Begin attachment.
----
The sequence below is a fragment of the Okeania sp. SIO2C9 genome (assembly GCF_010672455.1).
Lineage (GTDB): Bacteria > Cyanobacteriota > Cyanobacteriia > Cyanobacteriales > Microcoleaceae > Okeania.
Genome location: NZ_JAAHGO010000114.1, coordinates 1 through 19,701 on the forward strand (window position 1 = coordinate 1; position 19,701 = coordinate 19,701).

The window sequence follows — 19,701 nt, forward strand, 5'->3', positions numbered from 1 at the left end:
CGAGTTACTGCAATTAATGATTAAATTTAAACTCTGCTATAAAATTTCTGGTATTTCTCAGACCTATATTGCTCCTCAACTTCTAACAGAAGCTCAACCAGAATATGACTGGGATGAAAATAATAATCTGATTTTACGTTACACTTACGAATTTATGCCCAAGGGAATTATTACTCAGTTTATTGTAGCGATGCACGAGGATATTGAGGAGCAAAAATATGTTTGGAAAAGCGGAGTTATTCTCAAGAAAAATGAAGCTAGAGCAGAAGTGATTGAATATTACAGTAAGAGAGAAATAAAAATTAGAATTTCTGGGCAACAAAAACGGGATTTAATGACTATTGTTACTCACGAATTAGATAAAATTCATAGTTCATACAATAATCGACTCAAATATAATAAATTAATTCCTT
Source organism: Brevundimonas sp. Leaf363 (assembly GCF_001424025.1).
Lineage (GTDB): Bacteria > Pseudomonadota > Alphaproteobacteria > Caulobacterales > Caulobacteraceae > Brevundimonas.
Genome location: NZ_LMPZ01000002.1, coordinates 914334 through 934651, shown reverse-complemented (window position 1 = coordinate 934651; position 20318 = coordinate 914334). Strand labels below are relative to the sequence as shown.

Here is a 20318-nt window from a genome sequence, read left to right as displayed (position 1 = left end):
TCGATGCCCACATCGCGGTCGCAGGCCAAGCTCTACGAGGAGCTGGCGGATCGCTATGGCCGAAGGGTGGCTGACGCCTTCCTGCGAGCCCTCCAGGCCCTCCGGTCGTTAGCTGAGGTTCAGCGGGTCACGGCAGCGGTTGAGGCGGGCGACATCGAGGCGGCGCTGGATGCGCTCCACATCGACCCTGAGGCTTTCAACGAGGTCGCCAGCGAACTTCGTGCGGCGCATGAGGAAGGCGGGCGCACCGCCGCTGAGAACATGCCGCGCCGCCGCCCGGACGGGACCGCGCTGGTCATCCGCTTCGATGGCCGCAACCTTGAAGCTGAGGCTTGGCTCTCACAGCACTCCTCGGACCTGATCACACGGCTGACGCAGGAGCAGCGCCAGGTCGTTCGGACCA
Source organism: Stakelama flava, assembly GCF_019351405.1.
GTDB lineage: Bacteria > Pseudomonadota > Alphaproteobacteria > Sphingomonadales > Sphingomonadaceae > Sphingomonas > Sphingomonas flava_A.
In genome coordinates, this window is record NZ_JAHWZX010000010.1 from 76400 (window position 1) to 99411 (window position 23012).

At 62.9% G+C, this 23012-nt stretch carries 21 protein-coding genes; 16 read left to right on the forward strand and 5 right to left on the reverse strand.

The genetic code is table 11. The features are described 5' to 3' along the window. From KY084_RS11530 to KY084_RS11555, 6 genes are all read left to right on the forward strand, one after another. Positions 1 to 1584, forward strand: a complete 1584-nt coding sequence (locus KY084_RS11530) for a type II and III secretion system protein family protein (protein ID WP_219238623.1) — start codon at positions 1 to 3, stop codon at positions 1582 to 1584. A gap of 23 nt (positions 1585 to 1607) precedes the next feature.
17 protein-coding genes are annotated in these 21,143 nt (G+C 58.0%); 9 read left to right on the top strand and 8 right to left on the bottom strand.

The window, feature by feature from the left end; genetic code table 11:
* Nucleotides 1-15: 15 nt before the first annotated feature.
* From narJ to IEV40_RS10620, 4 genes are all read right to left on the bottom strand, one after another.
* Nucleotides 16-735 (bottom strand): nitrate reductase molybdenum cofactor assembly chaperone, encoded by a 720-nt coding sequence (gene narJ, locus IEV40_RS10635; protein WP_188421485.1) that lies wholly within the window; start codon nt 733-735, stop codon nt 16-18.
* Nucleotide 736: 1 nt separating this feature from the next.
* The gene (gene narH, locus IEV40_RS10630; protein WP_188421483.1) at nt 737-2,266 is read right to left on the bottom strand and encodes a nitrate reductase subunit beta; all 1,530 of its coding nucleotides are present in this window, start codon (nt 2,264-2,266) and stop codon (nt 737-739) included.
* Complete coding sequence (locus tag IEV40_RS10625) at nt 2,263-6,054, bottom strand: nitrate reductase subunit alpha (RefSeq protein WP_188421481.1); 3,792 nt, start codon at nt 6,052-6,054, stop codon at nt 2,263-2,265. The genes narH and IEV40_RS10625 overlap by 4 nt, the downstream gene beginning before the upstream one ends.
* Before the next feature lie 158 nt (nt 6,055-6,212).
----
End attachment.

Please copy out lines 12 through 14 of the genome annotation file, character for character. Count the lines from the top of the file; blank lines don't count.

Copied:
GTDB lineage: Bacteria > Pseudomonadota > Alphaproteobacteria > Sphingomonadales > Sphingomonadaceae > Sphingomonas > Sphingomonas flava_A.
In genome coordinates, this window is record NZ_JAHWZX010000010.1 from 76400 (window position 1) to 99411 (window position 23012).

At 62.9% G+C, this 23012-nt stretch carries 21 protein-coding genes; 16 read left to right on the forward strand and 5 right to left on the reverse strand.